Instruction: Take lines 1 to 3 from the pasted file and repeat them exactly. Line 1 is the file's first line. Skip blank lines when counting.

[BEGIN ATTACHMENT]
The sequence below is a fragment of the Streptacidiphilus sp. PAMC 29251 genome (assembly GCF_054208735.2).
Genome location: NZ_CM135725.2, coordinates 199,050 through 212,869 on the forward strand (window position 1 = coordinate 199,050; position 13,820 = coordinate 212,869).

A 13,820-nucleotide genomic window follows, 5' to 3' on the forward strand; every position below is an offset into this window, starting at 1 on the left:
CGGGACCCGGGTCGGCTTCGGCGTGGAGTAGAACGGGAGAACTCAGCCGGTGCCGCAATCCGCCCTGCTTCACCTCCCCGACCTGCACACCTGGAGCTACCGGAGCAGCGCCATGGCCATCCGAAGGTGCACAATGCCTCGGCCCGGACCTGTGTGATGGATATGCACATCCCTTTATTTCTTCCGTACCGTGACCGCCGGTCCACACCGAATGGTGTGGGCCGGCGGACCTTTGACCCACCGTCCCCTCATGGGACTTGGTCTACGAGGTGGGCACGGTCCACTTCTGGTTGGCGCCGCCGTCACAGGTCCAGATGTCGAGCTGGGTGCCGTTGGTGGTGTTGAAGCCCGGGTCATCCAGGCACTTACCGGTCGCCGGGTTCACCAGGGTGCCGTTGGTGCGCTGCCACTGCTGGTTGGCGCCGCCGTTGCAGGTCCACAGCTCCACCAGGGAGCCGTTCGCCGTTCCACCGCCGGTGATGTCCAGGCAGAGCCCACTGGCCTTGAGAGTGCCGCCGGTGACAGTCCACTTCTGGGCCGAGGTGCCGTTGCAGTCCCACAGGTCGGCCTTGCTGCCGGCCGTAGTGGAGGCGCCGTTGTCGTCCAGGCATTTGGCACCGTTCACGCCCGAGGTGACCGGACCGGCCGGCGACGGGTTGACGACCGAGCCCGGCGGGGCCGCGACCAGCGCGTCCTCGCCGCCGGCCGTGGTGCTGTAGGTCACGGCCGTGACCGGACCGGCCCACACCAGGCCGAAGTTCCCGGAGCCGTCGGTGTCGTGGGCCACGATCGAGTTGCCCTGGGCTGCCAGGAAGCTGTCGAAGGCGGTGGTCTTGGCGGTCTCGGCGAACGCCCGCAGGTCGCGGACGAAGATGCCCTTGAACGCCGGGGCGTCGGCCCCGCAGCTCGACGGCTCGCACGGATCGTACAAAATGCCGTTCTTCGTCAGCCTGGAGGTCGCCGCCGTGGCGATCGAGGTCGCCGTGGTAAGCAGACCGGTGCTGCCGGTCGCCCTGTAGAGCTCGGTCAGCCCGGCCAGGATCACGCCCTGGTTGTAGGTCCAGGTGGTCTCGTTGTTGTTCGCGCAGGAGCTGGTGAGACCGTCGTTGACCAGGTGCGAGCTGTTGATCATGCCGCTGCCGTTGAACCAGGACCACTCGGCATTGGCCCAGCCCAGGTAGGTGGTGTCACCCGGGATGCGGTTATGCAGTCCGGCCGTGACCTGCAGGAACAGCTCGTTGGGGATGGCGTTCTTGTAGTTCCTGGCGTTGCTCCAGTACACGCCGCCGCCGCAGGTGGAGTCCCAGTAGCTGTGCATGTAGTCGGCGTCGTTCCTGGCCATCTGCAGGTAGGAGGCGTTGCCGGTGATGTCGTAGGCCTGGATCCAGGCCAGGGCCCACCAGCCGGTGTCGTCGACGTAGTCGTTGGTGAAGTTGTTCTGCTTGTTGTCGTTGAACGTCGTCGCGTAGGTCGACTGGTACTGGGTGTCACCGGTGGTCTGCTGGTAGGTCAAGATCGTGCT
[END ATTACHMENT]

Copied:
The sequence below is a fragment of the Streptacidiphilus sp. PAMC 29251 genome (assembly GCF_054208735.2).
Genome location: NZ_CM135725.2, coordinates 199,050 through 212,869 on the forward strand (window position 1 = coordinate 199,050; position 13,820 = coordinate 212,869).

A 13,820-nucleotide genomic window follows, 5' to 3' on the forward strand; every position below is an offset into this window, starting at 1 on the left: